“Sales tax fairness” is a phrase by retail trade associations and numerous store-based retailers. It is intended to motivate Congress to require online retailers to collect sales tax in a manner consistent with store-based retailers. The latter feel that online retailers often have an unfair competitive advantage when they do not charge sales tax. Nonetheless, to data, Congress has NOT passed any legislation mandating sales tax fairness.
Recently, the National Retail Federation, the world’s largest retail trade association has revisited sales tax fairness again:
The National Retail Federation issued the following statement today from Senior Vice President for Government Relations David French on introduction of the Marketplace Fairness Act by Senators Mike Enzi, R-Wyo. and Dick Durbin, D-Ill.
“We welcome this effort to level the sales tax playing field between Main Street merchants and online retailers. For far too long, brick-and-mortar retailers have faced a competitive disadvantage solely because of Congress’ inability to resolve the online sales tax disparity. Retailers should be allowed to compete for customers and sales on price, service and selection and not forced to compete on whether or not they collect state and local sales tax.”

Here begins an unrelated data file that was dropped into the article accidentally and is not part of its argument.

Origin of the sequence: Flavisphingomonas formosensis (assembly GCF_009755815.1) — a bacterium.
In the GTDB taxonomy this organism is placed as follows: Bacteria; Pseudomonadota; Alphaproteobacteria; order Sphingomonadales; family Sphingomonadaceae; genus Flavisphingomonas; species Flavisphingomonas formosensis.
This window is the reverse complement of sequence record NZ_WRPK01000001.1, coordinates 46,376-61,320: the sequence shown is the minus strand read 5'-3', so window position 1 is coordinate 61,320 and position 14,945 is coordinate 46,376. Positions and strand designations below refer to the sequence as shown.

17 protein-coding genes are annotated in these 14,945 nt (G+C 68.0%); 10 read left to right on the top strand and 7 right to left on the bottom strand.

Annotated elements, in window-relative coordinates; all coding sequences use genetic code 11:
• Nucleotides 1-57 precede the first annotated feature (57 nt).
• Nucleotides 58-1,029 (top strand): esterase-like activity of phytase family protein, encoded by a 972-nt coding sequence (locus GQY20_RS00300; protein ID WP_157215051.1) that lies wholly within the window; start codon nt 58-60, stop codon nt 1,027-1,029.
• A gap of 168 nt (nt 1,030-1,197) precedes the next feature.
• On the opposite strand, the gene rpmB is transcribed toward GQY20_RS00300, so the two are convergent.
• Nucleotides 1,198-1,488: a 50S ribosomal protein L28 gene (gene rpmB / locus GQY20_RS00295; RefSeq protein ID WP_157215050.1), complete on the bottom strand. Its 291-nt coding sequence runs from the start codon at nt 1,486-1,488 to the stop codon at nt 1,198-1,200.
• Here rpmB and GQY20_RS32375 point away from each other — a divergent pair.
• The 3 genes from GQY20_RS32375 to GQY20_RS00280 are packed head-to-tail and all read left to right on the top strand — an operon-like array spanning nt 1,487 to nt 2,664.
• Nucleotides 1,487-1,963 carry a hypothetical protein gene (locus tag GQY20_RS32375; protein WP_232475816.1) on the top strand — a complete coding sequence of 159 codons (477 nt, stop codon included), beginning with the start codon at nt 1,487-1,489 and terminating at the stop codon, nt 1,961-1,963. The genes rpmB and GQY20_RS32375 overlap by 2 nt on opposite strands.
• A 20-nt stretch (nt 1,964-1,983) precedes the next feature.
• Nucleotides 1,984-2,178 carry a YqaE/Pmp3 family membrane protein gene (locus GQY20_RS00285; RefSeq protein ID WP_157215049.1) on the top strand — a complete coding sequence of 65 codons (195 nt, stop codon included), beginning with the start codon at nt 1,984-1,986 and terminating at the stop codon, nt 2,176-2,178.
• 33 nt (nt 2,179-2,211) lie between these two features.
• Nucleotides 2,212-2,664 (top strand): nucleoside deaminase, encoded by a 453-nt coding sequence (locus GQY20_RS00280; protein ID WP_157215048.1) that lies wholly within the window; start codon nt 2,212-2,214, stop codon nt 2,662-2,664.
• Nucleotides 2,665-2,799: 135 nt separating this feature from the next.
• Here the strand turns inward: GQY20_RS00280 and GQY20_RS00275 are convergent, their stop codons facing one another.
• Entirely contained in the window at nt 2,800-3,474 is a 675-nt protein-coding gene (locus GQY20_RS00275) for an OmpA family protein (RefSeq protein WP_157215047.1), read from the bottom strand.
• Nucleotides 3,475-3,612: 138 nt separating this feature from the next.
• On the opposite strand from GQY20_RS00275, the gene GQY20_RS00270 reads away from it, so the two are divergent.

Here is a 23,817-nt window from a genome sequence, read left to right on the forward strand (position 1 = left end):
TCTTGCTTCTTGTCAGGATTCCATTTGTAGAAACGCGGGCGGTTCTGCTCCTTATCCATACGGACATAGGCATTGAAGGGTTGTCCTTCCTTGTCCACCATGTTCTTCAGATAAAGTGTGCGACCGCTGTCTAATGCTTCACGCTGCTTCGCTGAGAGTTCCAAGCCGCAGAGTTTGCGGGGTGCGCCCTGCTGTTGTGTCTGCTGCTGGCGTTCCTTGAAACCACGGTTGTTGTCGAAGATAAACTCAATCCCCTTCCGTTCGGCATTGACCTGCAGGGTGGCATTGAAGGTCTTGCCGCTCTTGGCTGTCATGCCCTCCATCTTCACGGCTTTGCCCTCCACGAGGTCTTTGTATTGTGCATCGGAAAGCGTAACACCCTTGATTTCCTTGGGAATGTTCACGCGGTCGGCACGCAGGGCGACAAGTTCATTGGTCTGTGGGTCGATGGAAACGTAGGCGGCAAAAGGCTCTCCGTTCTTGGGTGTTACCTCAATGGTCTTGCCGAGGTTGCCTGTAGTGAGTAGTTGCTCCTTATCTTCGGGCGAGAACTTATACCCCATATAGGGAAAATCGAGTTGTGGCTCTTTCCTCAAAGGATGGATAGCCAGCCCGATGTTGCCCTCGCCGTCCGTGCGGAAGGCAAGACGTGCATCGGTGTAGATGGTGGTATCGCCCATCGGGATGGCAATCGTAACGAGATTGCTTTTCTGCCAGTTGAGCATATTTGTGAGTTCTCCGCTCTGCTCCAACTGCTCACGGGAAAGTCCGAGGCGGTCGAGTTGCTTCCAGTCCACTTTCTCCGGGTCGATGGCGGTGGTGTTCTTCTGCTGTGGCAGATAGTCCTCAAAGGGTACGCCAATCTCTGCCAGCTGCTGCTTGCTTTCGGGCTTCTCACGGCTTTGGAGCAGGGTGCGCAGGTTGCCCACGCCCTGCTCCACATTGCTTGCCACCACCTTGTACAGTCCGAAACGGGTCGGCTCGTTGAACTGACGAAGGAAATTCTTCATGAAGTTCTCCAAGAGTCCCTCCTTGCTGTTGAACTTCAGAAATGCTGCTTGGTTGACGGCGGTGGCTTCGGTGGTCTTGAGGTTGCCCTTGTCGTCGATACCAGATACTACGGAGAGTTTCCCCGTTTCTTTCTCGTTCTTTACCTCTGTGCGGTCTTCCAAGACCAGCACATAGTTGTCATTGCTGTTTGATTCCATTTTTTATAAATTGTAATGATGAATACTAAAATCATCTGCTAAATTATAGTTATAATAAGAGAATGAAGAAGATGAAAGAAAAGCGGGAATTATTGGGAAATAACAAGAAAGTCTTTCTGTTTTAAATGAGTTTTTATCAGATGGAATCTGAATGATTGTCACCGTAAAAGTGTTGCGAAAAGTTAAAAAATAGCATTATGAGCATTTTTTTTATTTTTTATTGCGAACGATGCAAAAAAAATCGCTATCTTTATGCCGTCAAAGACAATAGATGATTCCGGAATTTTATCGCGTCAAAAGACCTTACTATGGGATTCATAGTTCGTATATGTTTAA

“The introduction of this legislation is a welcome sign that lawmakers may finally act on this retail industry priority, and builds upon ongoing activity in the House and Senate. It also comes on the heels of Supreme Court Justice Anthony Kennedy’s admission last week that the Court got it wrong on sales tax collection two decades ago and should revisit its decision.”
“It is Congress’ responsibility to lay out a legislative framework on online sales tax collection and we hope that the introduction of this bill will spur congressional action to remedy this problem this year.”
“A similar version of the Marketplace Fairness Act passed the U.S. Senate on May 6, 2013 with a broad, bipartisan vote of 69 to 27.”